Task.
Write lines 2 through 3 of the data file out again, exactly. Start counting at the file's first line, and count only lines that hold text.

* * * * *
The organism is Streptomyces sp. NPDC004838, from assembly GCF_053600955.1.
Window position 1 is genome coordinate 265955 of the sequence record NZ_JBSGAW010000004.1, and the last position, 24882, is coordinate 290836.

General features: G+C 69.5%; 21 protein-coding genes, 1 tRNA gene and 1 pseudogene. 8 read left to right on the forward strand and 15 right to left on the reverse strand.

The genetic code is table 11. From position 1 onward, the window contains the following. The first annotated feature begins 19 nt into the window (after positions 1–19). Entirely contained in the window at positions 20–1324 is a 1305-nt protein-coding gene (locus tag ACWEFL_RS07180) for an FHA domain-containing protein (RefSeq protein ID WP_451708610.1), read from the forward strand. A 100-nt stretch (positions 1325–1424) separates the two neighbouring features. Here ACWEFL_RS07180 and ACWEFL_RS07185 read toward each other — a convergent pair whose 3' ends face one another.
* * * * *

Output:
Window position 1 is genome coordinate 265955 of the sequence record NZ_JBSGAW010000004.1, and the last position, 24882, is coordinate 290836.

General features: G+C 69.5%; 21 protein-coding genes, 1 tRNA gene and 1 pseudogene. 8 read left to right on the forward strand and 15 right to left on the reverse strand.